There is no "homeland security" for Little Tokyo. In these times, who can you trust to keep the community alive? Do we rely solely on the interests of big institutions and private developers? Can we rely on the city to provide a master plan that is inclusive of our needs?
History has shown us that we have depended too much on other people's vision. We have let mom and pop stores go in favor of boutique stores aimed at Japanese tourists. Bad idea, bad timing, Over 50% of Little Tokyo's small business and residential community was lost to a redevelopment plan designed to revitalize the area with foreign money.
In more recent times, the Community Redevelopment Agency and the City have been working on another vision. One that involves turning downtown into a cultural mecca. One that involves the expansion of tile Los Angeles Police Headquarters. Their proposal, backed even by some of Little Tokyo's own business community, would sever the landmark Nishi Hongwanji Temple from the rest of the neighborhood. The temple would be blocked off by a Metro Gold Line extension, huge police administration building and Emergency Operations Center.
There is no "Homeland Security" for Little Tokyo. More people will be coming to live here. New market-rate condominiums will be built on the corner of First and Alameda, as well as San Pedro and Third streets, Will people think of this as their home or just a place to work or sleep?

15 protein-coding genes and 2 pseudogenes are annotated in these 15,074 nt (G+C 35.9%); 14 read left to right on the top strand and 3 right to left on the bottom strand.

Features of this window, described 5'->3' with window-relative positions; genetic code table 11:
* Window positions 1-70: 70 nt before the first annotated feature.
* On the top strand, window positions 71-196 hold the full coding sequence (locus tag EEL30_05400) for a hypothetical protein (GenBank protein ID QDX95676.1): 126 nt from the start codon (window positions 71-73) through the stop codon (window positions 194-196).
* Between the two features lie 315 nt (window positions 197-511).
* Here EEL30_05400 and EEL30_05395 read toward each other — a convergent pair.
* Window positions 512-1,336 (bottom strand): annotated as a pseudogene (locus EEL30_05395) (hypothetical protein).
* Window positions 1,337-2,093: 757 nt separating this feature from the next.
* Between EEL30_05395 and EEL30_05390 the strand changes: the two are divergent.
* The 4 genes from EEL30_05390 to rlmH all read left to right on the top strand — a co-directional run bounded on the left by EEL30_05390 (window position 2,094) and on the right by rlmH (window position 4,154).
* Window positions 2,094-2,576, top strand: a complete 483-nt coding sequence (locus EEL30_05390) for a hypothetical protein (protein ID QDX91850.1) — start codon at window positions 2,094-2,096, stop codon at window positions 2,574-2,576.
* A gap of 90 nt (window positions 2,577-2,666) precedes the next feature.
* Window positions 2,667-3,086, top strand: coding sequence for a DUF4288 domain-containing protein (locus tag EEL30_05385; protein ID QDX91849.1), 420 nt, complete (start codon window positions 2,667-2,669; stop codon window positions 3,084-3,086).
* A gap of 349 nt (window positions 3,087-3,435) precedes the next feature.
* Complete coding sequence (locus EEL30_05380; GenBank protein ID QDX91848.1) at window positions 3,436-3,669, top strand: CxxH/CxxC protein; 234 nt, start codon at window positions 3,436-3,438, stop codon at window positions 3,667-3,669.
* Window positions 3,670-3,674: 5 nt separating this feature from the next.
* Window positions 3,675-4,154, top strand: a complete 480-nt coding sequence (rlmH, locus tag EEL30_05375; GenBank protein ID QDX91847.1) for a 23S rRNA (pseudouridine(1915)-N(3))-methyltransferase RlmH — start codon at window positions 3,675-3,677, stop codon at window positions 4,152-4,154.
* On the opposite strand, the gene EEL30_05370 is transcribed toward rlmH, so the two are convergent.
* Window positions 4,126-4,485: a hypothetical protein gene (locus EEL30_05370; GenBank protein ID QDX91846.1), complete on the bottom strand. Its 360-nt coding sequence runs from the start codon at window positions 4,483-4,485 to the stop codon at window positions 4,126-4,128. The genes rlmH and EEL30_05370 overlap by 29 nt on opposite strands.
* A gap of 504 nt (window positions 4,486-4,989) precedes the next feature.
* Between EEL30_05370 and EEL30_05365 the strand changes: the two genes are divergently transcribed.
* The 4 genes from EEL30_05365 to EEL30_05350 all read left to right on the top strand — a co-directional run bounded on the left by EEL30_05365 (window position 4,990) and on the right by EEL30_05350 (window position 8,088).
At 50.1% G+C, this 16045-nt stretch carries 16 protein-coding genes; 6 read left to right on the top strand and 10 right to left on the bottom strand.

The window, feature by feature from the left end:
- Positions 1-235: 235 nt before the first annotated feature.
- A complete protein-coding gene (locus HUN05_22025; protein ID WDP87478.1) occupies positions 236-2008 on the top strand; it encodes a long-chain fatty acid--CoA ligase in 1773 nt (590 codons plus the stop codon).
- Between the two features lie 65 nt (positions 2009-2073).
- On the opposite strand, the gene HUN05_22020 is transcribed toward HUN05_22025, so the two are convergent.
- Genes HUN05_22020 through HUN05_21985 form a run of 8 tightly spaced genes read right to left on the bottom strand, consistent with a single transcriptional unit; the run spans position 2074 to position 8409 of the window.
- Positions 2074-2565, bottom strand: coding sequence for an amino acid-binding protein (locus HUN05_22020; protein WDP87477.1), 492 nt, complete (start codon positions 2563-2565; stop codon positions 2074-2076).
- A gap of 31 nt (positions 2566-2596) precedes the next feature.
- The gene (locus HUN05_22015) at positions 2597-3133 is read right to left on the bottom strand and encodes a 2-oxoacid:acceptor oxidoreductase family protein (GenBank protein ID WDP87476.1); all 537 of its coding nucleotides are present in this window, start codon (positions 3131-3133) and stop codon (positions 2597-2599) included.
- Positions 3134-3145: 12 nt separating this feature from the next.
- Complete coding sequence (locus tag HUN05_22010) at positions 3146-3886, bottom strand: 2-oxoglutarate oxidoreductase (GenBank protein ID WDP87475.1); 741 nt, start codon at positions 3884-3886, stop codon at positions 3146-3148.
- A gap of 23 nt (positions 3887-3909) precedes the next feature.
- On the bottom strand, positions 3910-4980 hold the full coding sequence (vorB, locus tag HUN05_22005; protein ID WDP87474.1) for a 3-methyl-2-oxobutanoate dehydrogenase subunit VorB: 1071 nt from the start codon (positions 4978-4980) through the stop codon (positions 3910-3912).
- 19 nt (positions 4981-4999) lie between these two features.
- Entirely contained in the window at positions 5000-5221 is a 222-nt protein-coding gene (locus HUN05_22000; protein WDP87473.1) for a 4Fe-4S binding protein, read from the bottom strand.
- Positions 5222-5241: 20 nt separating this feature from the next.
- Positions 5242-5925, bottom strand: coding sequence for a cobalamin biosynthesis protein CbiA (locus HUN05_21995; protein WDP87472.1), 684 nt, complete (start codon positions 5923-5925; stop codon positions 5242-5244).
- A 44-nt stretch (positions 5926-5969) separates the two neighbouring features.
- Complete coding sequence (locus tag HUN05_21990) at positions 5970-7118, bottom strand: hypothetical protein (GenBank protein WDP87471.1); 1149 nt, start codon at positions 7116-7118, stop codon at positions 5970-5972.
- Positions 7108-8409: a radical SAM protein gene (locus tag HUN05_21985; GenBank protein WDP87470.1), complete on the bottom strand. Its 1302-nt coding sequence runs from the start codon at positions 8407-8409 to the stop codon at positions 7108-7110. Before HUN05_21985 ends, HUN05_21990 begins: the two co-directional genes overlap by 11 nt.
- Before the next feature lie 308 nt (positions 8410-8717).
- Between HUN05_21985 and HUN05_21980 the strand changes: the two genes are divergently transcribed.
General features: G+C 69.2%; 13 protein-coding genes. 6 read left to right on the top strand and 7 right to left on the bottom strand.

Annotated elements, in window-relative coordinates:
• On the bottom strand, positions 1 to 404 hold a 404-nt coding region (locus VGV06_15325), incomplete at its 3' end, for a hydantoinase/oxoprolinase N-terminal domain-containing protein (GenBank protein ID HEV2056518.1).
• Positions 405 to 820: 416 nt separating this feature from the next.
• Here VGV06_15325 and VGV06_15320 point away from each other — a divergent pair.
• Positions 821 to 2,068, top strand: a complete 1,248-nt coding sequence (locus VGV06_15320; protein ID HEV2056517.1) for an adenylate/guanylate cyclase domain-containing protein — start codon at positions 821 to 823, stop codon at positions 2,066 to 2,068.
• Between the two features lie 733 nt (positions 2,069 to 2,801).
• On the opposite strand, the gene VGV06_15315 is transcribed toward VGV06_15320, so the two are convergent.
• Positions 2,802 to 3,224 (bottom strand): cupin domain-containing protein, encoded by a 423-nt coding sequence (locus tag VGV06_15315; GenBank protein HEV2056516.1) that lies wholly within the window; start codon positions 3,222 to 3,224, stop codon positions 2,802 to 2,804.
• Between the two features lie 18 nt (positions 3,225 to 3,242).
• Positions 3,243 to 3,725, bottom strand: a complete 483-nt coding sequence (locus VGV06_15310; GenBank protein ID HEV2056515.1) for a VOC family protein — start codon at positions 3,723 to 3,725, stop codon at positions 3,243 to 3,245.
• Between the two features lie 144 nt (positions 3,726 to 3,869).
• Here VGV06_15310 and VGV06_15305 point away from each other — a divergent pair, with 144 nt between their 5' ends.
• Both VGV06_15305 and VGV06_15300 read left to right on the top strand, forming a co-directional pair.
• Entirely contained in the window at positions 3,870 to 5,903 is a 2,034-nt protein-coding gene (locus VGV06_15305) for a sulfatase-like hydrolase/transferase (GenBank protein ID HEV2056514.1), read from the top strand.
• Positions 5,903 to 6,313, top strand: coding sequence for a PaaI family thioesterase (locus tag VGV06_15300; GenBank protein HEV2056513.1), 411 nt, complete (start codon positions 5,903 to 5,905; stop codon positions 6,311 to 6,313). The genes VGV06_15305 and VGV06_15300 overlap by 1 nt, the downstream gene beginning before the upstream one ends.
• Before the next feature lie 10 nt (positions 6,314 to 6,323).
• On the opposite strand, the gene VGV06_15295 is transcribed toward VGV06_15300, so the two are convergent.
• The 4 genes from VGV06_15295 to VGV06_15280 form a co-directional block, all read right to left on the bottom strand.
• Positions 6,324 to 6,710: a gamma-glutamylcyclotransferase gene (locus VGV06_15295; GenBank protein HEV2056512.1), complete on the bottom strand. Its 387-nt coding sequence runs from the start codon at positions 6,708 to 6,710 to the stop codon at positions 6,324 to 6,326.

We cannot rely on the visions of people who see this community as parcels of land. We cannot rely on people who believe that we need to sacrifice a temple for a parking lot. Little Tokyo is worth more than that.
J-Town Voice brings together different generations of Asian Pacific Islanders participating in various Little Tokyo organizations. We are interested in building a Little Tokyo where workers, residents, small business owners, youth and other community stakeholders all participate in this community's decision-making and planning. We believe that the future of our neighborhood should not be left to a few people looking out for their own self-interests.
We ourselves have a beautiful vision for this neighborhood, Our vision sees Little Tokyo:
- As the historic and cultural center, for the Japanese American community
- As a progressive center for Asian Pacific Islander art, culture, politics and social life serving its multi-ethnic and working class residents
- As inclusive and livable
- As an environment where small business can thrive
This community is like a plant - it needs to be nourished, grow and blossom. We want Little Tokyo to be a living and thriving community, not just a monument to our histories. We see youth alongside seniors, creating new stories at a Recreation Center. We want affordable housing, so that Little Tokyo doesn't lose itself to the flood of new luxurv Downtown housing developments.
To Contact J-town Voice